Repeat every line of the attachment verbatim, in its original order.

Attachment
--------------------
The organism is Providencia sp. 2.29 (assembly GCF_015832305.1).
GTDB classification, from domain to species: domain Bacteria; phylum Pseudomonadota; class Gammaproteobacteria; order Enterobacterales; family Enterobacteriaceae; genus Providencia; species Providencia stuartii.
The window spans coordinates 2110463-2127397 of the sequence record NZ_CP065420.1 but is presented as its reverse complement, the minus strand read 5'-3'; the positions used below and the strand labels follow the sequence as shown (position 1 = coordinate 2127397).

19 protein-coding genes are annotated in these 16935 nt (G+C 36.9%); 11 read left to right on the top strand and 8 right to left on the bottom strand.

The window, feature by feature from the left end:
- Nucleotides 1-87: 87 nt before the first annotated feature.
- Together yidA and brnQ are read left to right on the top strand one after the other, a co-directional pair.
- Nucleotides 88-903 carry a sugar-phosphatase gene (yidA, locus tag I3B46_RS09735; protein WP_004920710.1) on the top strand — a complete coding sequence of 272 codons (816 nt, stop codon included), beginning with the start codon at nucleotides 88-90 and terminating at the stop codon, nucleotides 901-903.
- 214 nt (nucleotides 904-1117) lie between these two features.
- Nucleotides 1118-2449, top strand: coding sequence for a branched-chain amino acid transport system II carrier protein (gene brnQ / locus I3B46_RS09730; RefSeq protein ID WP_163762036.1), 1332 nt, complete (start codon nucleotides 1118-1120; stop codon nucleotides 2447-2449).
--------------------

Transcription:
The organism is Providencia sp. 2.29 (assembly GCF_015832305.1).
GTDB classification, from domain to species: domain Bacteria; phylum Pseudomonadota; class Gammaproteobacteria; order Enterobacterales; family Enterobacteriaceae; genus Providencia; species Providencia stuartii.
The window spans coordinates 2110463-2127397 of the sequence record NZ_CP065420.1 but is presented as its reverse complement, the minus strand read 5'-3'; the positions used below and the strand labels follow the sequence as shown (position 1 = coordinate 2127397).

19 protein-coding genes are annotated in these 16935 nt (G+C 36.9%); 11 read left to right on the top strand and 8 right to left on the bottom strand.

The window, feature by feature from the left end:
- Nucleotides 1-87: 87 nt before the first annotated feature.
- Together yidA and brnQ are read left to right on the top strand one after the other, a co-directional pair.
- Nucleotides 88-903 carry a sugar-phosphatase gene (yidA, locus tag I3B46_RS09735; protein WP_004920710.1) on the top strand — a complete coding sequence of 272 codons (816 nt, stop codon included), beginning with the start codon at nucleotides 88-90 and terminating at the stop codon, nucleotides 901-903.
- 214 nt (nucleotides 904-1117) lie between these two features.
- Nucleotides 1118-2449, top strand: coding sequence for a branched-chain amino acid transport system II carrier protein (gene brnQ / locus I3B46_RS09730; RefSeq protein ID WP_163762036.1), 1332 nt, complete (start codon nucleotides 1118-1120; stop codon nucleotides 2447-2449).